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The Box

By George Bowering

Review By Mark Diotte

November 4, 2013

BC Studies no. 167 Autumn 2010  | p. 146-7

Following the reissue of George Bowering’s Burning Water in 2007 and Shoot! in 2008, New Star continues its dedication to local authors with the publication of Bowering’s The Box in 2009. Promoted as a “series of ten stories” that break “with the conventional short story” to weave “together biography, autobiography, parable, and drama” (back cover), The Box works to place the reader into various “boxes” while often simultaneously breaking them down. The ubiquitous Bowering narrator is constantly setting-up, manipulating, and pushing against the assumptions, prejudices, and perceptions of his reader, all the while interjecting the narratives with wit, humour, and sarcasm. 

“A Night Downtown” centres around the narrator’s encounter, years earlier, with a Japanese woman named Eiko. Highlighting the assumptions that are built into language and communication are Eiko’s first words to the narrator. In response to her “I am sorry if I disturb you,” said in the stereotypical clipped-English expected by a native English-speaking, white Canadian, the narrator states: “Not a disturb … no, you don’t … don’t sorry, it’s perfectly.” This exchange indicates the narrator’s struggle to communicate with Eiko but, more importantly, works to parody or satire the false and belittling assumption that, by mimicking Eiko’s words, by “dumbing down” the language, she will be in a better position to understand the narrator. Later, Eiko uses the word “prease” and explains to the questioning narrator, in perfect English, that “people like to hold onto their illusions of the exotic East.” 

Bowering continues to play with assumptions and language in “Belief.” The narrator’s incessant questioning and interrogation of the words and phrases he chooses for his story suggest the difficulty (or impossibility) in bridging the gap between intention on the one hand and understanding and interpretation on the other. Foregrounding the construction of meaning, Bowering’s narrator demonstrates how the assumptions of the reader are equally, if not more, important in the telling of a story than the craft of the author. To this end, Bowering ultimately leaves his readers to finish telling the story on their own.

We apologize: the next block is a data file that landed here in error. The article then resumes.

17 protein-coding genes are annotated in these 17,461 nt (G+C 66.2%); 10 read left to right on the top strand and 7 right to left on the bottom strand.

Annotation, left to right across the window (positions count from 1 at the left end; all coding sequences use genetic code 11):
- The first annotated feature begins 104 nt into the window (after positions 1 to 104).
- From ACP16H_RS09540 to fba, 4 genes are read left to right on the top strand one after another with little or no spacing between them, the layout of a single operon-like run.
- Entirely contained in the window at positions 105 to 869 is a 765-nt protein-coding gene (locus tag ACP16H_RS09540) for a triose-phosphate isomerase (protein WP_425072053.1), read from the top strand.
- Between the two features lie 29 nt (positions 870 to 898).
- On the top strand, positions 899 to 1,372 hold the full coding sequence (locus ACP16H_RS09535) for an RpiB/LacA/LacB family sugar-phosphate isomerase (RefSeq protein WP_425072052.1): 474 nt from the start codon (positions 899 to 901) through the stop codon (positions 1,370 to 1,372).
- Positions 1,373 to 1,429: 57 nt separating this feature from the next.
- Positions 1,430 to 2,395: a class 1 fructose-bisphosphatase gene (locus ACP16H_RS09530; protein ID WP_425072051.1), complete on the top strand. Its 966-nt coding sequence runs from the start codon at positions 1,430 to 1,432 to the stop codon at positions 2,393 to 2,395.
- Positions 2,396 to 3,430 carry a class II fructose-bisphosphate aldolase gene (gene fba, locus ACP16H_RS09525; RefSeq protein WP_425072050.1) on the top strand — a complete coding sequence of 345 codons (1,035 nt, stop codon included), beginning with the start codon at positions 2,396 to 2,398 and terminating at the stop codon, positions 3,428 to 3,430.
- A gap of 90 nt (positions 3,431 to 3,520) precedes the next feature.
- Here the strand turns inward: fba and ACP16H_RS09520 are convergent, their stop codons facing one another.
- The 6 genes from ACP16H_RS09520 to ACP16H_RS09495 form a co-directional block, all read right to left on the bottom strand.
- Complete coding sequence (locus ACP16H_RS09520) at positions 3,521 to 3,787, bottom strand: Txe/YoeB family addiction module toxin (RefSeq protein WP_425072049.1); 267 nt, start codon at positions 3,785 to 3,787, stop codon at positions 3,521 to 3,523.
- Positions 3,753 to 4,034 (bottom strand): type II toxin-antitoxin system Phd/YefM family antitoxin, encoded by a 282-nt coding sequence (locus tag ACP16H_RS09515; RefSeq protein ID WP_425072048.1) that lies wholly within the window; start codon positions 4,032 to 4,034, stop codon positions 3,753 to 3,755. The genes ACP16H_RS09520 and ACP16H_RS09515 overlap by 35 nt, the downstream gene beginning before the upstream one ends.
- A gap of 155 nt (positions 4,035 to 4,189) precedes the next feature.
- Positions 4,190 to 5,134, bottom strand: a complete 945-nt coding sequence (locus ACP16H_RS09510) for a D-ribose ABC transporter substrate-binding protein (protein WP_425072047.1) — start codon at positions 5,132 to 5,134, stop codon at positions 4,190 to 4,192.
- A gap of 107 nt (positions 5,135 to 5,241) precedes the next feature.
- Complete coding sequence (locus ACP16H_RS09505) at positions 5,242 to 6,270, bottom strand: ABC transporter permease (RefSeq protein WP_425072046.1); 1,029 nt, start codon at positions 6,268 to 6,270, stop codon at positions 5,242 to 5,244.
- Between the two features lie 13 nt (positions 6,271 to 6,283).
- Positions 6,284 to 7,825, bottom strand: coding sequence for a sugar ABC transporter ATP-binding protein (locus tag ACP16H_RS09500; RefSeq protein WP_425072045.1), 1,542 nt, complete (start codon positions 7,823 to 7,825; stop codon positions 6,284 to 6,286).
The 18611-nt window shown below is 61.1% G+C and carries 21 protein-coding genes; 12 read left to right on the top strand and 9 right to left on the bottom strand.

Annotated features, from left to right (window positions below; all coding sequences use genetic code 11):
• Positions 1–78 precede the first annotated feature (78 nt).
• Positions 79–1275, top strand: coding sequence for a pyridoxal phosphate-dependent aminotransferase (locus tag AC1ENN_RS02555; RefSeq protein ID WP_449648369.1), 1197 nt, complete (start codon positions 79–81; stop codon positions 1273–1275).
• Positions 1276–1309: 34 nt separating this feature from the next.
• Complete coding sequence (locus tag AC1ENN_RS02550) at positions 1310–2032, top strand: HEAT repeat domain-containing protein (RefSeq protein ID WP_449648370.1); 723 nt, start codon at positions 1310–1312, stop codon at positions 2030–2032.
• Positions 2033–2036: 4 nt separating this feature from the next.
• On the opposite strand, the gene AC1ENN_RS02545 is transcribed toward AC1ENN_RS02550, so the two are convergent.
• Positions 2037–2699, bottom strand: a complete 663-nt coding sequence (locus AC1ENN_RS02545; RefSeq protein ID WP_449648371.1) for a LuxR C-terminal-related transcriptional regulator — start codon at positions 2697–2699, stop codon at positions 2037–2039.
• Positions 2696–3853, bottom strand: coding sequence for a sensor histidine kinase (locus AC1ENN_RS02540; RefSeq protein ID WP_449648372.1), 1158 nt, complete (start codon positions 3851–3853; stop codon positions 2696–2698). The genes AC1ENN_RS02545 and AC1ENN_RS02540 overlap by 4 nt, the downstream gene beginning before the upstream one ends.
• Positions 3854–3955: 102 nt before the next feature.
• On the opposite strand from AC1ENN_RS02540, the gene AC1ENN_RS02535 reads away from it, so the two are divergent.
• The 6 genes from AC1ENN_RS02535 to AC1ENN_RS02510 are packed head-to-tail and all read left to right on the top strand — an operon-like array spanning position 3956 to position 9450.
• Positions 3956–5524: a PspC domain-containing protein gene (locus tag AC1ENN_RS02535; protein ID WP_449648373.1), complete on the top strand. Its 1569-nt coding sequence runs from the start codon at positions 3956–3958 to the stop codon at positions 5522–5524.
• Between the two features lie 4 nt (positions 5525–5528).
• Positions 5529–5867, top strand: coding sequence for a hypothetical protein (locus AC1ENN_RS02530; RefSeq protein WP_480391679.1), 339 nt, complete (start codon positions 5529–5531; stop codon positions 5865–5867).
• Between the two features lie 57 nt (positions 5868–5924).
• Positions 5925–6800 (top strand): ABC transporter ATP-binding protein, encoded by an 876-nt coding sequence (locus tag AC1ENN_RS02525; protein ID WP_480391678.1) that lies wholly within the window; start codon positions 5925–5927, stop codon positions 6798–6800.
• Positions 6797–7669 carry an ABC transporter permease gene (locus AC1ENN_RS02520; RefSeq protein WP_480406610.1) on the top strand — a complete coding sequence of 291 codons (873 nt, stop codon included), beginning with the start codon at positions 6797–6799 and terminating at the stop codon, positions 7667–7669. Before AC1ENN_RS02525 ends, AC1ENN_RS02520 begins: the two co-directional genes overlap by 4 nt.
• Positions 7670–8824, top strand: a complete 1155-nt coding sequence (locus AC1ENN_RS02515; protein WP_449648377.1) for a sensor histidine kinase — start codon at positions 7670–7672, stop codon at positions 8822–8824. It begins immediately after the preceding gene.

Told in the guise of a social experiment to determine what happens to “the youth who moves from the iniquitous city to a bucolic setting” – namely, from Vancouver to the south Okanagan Valley – the playfully titled “An Experimental Story” is broken down into sections headed by scientific categories such as “materials,” “procedure,” and “results.” In this “coming-of-age” narrative that revolves around the character of fourteen-year-old Drew, Bowering seems to work harder to seduce his male readers than he does to come to any firm conclusions. The idealized, fruit-laden countryside is coupled with the romance of learning the rhythms, cadences, and knowledges of labour in the fruit orchards. The narrator, observer of the experiment, cannot help but notice Drew’s attention being drawn to the rustically beautiful orchardist Mrs. Van Hoorn as “a bead of perspiration descend[s] between her tanned breasts.” Inaccurate though it may be, Bowering ultimately succeeds in enveloping his reader in an eroticized Okanagan landscape and the magical time of growing up. 

In “Don’t Make Him Mad,” a story told in the format of a three-character play, an angel and a lawyer take turns trying to entrap, or “box in,” the other while the lawyer defends his life from the charge of “Wrath.” Of similar format is the final story of the collection, “The Home for Heroes: A Parable.” Here, Bowering creates one last box for his readers. A junior executive for a confectionary organization, Mr. Aligari is both figuratively and literally locked in a box. Trapped by his desk job, and labelled a “flop” and a “daydreamer” by his wife, Mr. Aligari awakes in confusion to find himself in a small room, bare of windows and furniture. Through the visitation of heroes such as “The Man of Steel,” “The Sultan of Swat,” and “Papa,” Mr. Aligari comes to represent the struggle and heroism of the average individual. At the same time, this story advocates the breaking down of the self-limitations, authority structures, and social conventions – in other words the “boxes” – that can blind us and hamper our dreams. 

Ranging from a baseball narrative to a detective story, the various stories in The Box have been published elsewhere in various forms; yet, when put together, they make a fascinating and successful study of what it means to inhabit different boxes, what it means to operate under illusion, and what it means to escape into another place – if just for a short while.